But the joy blaring from that moment was more than just a sight gag. Cher didn’t just stop the show with “Fernando,” she stole it with a performance notable for its warmth and compassion, tying the movie’s web of time-jumping narratives together and punctuating it with some of the most uproarious line readings of the year. You didn’t realize how much you missed having her on the big screen.
The whole experience presented a new career opportunity for Cher, who followed up the film with an entire album of ABBA covers. It’s possibly the gayest music project ever embarked on, but also one that underlines Cher’s uncanny ability to revive past tastes and pop culture trends, revitalize them with a fresh sound and energy, and renew them again. You saw her do it with the variety show. You saw her do it with “Believe.” And you’re seeing her do it again with “Dancing Queen.”
It’s impossible to talk about Cher without talking about her Twitter account. It’s been a fount of unintentionally dadaist humor and stream-of-conscious musings, alight with random capitalizations and emojis. There are odes all over the internet to her Twitter feed’s hilarity, from self-deprecating jokes and random observations (“me as Mona Lisa” she once captioned a photo of herself) to her sizzling knack for clapping back at rude critics and trolls.
That humor has been colored with rage in recent years as she’s also taken to her Twitter account to blast Donald Trump and his administration, lobbing the kinds of insults that notoriously make his skin crawl, but also urging that they be held accountable for harmful policies and statements.
Few things in 2018 were as must-read as Cher’s Twitter account.
What’s the use of achieving legendary status if you don’t use its protections to really say something? Who knows if Cher is worried about alienating any fans, but she’s not tweeting like it. That outspokenness from a platform as big as hers is what actually matters in the conversation about whether “singers should stick to singing.”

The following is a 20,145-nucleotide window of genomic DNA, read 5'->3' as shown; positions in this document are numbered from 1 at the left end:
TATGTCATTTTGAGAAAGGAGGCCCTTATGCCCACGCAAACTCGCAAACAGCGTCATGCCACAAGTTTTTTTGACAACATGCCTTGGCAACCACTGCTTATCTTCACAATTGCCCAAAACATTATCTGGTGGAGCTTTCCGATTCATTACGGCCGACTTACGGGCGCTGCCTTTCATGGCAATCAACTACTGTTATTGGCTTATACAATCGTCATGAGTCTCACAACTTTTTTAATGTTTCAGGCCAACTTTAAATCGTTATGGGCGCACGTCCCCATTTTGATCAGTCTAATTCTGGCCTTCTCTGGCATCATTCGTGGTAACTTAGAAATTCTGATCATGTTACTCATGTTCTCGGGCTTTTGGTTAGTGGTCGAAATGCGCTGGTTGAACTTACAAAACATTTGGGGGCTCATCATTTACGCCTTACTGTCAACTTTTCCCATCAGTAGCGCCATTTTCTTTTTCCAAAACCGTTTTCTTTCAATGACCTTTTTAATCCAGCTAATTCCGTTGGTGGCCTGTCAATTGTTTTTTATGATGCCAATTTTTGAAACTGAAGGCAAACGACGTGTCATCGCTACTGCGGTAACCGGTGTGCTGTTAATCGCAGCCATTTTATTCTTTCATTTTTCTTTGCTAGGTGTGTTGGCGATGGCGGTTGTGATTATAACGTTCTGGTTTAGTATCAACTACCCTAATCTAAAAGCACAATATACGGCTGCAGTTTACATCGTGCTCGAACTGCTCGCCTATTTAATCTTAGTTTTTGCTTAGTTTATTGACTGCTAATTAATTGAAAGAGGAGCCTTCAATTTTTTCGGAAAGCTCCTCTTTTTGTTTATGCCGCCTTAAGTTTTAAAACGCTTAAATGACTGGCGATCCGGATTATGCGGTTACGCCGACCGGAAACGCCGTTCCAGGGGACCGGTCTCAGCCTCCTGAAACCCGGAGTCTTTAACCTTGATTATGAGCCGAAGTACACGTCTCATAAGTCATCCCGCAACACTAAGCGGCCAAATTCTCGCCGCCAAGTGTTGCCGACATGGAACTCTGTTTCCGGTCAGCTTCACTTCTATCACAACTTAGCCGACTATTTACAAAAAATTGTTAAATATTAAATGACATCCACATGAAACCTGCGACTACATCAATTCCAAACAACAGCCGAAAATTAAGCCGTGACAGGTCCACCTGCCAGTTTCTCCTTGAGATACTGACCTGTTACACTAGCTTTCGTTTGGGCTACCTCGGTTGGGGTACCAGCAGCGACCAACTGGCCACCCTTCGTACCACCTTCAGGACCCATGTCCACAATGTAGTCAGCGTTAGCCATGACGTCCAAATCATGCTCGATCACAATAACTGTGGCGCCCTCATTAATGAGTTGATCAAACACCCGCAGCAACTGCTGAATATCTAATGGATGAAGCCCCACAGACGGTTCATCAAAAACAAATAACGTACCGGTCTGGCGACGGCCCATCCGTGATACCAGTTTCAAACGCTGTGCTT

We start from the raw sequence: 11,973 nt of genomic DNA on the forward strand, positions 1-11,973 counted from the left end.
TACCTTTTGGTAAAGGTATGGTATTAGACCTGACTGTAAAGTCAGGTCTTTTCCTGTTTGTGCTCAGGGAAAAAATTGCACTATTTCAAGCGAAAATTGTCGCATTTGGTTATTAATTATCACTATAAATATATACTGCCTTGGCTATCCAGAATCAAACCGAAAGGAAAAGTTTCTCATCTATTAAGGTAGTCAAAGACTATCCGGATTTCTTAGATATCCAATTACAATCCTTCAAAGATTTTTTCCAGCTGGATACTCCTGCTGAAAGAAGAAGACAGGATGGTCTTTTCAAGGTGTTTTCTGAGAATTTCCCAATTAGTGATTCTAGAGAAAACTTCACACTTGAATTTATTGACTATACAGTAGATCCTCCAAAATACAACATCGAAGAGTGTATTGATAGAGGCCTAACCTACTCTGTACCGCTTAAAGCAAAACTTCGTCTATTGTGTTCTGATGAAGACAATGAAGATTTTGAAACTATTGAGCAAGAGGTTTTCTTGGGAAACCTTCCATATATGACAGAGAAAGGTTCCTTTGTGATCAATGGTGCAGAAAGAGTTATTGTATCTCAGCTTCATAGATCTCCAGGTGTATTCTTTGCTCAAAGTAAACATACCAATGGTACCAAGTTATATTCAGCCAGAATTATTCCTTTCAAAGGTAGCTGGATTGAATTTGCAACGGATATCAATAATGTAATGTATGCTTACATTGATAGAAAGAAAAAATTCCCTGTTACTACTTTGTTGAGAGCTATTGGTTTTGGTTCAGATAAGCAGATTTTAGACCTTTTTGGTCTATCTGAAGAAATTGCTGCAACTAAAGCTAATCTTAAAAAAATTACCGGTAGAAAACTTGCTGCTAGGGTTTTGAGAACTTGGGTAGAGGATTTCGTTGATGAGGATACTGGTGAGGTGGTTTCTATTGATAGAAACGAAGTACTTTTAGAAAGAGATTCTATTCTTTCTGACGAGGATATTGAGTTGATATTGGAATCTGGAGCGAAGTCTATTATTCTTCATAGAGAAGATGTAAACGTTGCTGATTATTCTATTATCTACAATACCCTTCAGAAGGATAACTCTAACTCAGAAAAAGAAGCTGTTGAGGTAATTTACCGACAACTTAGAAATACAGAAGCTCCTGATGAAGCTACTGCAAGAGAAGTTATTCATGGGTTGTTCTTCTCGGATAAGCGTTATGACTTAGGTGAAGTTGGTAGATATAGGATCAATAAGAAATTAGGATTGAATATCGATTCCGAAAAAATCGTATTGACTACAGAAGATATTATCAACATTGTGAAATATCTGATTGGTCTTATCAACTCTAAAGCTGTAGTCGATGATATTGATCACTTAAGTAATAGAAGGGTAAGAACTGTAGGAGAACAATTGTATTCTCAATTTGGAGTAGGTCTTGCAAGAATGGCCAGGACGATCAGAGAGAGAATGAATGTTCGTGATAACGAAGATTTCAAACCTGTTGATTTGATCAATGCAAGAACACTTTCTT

Everything Cher contributes and represents flies in the face of the idea that glamour, or pop, or things that make you happy are all artifice, that there is no depth or meaning to them. We’ve spent the year desperate for bright antidotes to darkness but also for a return to culture that matters. Cher is the bedazzled epitome of both.
At a time in her career—the end of the year was highlighted by the kinds of lifetime achievement honors that typically send others off to pasture—and at an age when women in entertainment are expected to rest on their laurels, she’s continuing to reinvent herself without losing, as we saw with her Kennedy Center Honors appearance, the Cher-ness of it all.
Six decades into her career, and the best part of a major entertainment telecast is still the one that celebrates Cher and her music. Despite her joking with Lauper, she’s not irreverent about that. As the tears streamed down her face during Adam Lambert’s rendition of “Believe,” you could see how much this acknowledgment means to her. It means something to us, too.
It’s been a time when, reacting to the chaos and uneasy feelings about the world around us and fears over what the future might hold, we’ve seized on nostalgia more than ever, reaching back into tenets of pop culture past and our memories with them for comfort. It’s no surprise that Cher is someone we sought out. What’s remarkable is how immediate, relevant, and still brilliant she manages to be.
All these years later, and Cher is still inviting us to her party. To quote her character in Mamma Mia! Here We Go Again, “That’s the best kind of party, little girl.”
This content was originally published here.